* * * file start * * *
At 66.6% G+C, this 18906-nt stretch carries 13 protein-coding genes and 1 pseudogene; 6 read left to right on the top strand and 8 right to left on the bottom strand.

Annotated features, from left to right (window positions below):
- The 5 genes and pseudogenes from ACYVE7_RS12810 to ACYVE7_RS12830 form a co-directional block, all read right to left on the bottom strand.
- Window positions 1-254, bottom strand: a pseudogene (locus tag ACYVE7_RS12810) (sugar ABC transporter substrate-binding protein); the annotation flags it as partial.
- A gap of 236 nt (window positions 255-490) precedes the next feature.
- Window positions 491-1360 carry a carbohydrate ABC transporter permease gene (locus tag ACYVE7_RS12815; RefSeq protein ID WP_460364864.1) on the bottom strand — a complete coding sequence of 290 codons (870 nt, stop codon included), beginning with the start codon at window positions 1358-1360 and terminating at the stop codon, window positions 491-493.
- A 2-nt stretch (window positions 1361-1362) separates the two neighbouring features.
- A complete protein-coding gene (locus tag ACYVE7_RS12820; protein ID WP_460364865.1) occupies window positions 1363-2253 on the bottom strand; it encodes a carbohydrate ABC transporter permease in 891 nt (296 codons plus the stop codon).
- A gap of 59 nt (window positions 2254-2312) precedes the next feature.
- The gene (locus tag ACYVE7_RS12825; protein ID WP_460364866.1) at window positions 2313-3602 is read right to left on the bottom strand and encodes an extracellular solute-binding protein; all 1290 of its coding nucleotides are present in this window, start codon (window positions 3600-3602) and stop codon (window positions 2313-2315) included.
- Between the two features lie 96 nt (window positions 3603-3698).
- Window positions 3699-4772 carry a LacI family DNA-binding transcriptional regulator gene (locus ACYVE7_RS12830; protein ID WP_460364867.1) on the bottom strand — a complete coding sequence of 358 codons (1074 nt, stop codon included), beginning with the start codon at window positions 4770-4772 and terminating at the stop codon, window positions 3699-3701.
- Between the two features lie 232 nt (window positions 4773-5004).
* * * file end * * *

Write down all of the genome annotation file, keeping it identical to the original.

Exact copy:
At 66.6% G+C, this 18906-nt stretch carries 13 protein-coding genes and 1 pseudogene; 6 read left to right on the top strand and 8 right to left on the bottom strand.

Annotated features, from left to right (window positions below):
- The 5 genes and pseudogenes from ACYVE7_RS12810 to ACYVE7_RS12830 form a co-directional block, all read right to left on the bottom strand.
- Window positions 1-254, bottom strand: a pseudogene (locus tag ACYVE7_RS12810) (sugar ABC transporter substrate-binding protein); the annotation flags it as partial.
- A gap of 236 nt (window positions 255-490) precedes the next feature.
- Window positions 491-1360 carry a carbohydrate ABC transporter permease gene (locus tag ACYVE7_RS12815; RefSeq protein ID WP_460364864.1) on the bottom strand — a complete coding sequence of 290 codons (870 nt, stop codon included), beginning with the start codon at window positions 1358-1360 and terminating at the stop codon, window positions 491-493.
- A 2-nt stretch (window positions 1361-1362) separates the two neighbouring features.
- A complete protein-coding gene (locus tag ACYVE7_RS12820; protein ID WP_460364865.1) occupies window positions 1363-2253 on the bottom strand; it encodes a carbohydrate ABC transporter permease in 891 nt (296 codons plus the stop codon).
- A gap of 59 nt (window positions 2254-2312) precedes the next feature.
- The gene (locus tag ACYVE7_RS12825; protein ID WP_460364866.1) at window positions 2313-3602 is read right to left on the bottom strand and encodes an extracellular solute-binding protein; all 1290 of its coding nucleotides are present in this window, start codon (window positions 3600-3602) and stop codon (window positions 2313-2315) included.
- Between the two features lie 96 nt (window positions 3603-3698).
- Window positions 3699-4772 carry a LacI family DNA-binding transcriptional regulator gene (locus ACYVE7_RS12830; protein ID WP_460364867.1) on the bottom strand — a complete coding sequence of 358 codons (1074 nt, stop codon included), beginning with the start codon at window positions 4770-4772 and terminating at the stop codon, window positions 3699-3701.
- Between the two features lie 232 nt (window positions 4773-5004).